Something was a little funny, though. At first, since I was concentrating on those new drawings, instead of on the real stars, I didn’t quite get it. But then it hit me: Taurus is on the wrong side of Orion. Castor and Pollux are switched. And what is Pegasus doing high to the left instead of to the right? It was like the real sky, only backwards.
Backwards is not the same as upside down. Backwards is like a mirror. Backwards it like you never ever really see it anywhere on earth, or, really, anywhere else in the Universe.
My scientific, educational self was offended. What? They spend all of this effort to put the sky on the ceiling and they get it wrong?
The ceiling, though, was copied from artwork that was supposed to be illustrating what the sky looks like from outside the Celestial Sphere. Except for one thing: there is no such thing as a Celestial Sphere. The Celestial Sphere is what you would think was out there if you considered the whole night sky to be a planetarium with little points of light a small distance away. Imagine now that you can sit outside the planetarium and see the stars. This is what the ceiling at Grand Central looks like.
And then I went from slightly offended by the inaccuracy, to thoroughly charmed by the historical accuracy. Yeah, I thought. People really used to think that you could step outside and look in and this is what they would see. This ceiling is fantastic.
It is the International Year of Astronomy.
A few weeks ago I participated in a panel discussion with 4 other astronomers as part of the celebration of the Internation Year. The event was sponsored by, among others, Discover Magazine. In this month’s issue they have a [heavily edited] transcript of the discussion amongst the five of us from the event. I am proud to say that, in the [heavily edited] transcript, I got the last word from the night, based on a question from the audience. Discover Magazine gets the last word:
Audience: What are your hopes for this year’s International Year of Astronomy
Brown: If there is anything I can convince people to do, I want people to not just sit here and listen to astronomers and think about astronomy but to look at the sky. So what I want everyone to do where you walk out tonight is to look up. You’ll see Orion, you’ll see Sirius. Just look up at the sky for a minute and think about what’s out there. That’s what I want.


  1. Thanks for explaining so clearly how rare it to find people looking up in the sky, no matter what time of day it is. Is there any way to remedy this situation, any way to stop everybody in their hustle and bustle to stop once and a while to look up, and to wonder what's up there? Education? More sidewalk astronomers? Hopefully after IYA 2009 there will be more people looking up and appreciating the beauty of the cosmos and of the sky and general, and how this is something that humanity as a whole can partake in.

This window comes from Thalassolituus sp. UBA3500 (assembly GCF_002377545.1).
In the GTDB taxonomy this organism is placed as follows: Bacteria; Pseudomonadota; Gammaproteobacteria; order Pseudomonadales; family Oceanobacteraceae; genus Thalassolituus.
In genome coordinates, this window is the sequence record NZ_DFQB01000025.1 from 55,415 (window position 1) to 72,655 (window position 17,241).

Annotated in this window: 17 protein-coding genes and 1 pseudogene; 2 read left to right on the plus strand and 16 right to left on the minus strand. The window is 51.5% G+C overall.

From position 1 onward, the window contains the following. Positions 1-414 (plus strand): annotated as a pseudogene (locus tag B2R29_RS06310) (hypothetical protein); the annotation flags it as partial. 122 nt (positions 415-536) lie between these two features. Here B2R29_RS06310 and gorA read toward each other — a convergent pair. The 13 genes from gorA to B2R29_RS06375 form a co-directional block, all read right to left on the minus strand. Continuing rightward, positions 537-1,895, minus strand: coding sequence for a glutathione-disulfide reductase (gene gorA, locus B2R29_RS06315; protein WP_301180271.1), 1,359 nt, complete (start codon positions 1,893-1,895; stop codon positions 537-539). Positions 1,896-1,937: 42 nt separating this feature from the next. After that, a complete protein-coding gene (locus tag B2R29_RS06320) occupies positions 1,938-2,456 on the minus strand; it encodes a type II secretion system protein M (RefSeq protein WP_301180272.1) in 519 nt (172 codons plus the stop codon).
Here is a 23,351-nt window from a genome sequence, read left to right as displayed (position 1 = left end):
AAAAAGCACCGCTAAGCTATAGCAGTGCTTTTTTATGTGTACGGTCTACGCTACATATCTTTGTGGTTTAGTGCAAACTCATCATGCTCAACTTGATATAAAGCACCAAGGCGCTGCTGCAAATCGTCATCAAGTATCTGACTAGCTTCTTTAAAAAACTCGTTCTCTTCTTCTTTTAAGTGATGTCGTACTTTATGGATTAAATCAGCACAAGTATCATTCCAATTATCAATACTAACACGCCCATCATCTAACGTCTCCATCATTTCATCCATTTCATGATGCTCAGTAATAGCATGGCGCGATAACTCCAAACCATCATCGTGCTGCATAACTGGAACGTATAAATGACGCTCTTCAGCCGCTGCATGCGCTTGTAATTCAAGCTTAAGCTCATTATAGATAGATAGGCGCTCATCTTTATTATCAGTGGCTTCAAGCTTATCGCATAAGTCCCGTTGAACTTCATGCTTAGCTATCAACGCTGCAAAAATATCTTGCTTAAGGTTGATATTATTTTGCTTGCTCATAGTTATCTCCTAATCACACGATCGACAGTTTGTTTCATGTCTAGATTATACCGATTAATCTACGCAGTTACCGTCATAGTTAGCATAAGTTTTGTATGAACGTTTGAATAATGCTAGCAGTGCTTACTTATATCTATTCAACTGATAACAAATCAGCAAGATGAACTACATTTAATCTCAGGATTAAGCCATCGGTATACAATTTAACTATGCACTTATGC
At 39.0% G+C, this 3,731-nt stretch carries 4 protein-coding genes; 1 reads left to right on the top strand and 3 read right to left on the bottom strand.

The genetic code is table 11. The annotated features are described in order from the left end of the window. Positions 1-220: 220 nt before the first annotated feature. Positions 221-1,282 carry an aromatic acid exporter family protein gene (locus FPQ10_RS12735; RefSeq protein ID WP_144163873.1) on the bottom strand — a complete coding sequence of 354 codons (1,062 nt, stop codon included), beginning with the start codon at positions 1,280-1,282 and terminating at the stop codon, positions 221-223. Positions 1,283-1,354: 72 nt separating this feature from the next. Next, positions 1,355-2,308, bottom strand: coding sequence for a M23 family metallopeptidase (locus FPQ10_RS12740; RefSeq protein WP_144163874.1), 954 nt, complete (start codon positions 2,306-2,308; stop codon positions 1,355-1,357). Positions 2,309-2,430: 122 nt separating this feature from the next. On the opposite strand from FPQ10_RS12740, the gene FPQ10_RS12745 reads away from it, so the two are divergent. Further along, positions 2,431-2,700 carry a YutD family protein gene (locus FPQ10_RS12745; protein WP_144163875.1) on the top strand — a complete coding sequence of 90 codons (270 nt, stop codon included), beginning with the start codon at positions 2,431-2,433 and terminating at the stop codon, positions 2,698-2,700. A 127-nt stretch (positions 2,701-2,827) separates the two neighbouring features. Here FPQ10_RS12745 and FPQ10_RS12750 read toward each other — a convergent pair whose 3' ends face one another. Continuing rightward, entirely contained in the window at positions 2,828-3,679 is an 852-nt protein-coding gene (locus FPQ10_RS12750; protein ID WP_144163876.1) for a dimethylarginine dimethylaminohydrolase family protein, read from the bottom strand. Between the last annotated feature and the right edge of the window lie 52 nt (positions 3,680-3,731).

2. Mike,
    You need to spend a winter in the Australian outback. With no lights for 100's of km, the winter stars command everyone's attention, and the galactic center glowers overhead. On our first two field trips, my fieldie and I would serve ourselves dinner, turn our chairs around with our backs to the fire, and just stare of into interstellar space.

  3. What a lovely read! A friend on FB shared your post and I just wanted to stop by and say hi.

    I am by *no means* an amateur astronomer, but the best date my husband (then boyfriend) and I have had thus far, was going up to Mt. Tamalpias (just north of San Francisco) and on a bitterly cold November night, we watched the Leonid meteor shower under a shared sleeping bag. It was beautiful, wonderful and we got to snuggle to keep warm.

  4. Laurel KornfeldApril 20, 2009 at 2:16 PM

    My astronomy club is located in Cranford, NJ, and while we all love looking up and have weekly open public nights, we also unfortunately have either clouds or rain on maybe 70 percent of those nights. We did manage to see the February 2008 lunar eclipse after almost having to cancel due to bad weather. Unless one is a meteorologist, clouds just aren't that interesting to look at.

  5. One of the side benefits of hauling my tired carcass out of bed at 4 a.m. this morning, to go running, was that I got to see Venus in the eastern sky. I, too, am constantly looking up.

    Which reminds me, I've got to look up that bright star, in the southeastern sky at dawn, to find out what it's called. It's already too light out for the constellations to be visible, so I don't have that as a clue.

    Excellent post, Mike! I can't help thinking that every year should be a "year of astronomy". It kind of puts us in our place.

    Bob Shepard

  6. Hello, Mike :), and Laurel :D

    Well, I took your advice. I did look up. And I saw it! A bright, magnitude 0 (? not a good magnitude estimator) or better, Lyrid meteor! It was yellowish-white and appeared for less than a second from behind the trees.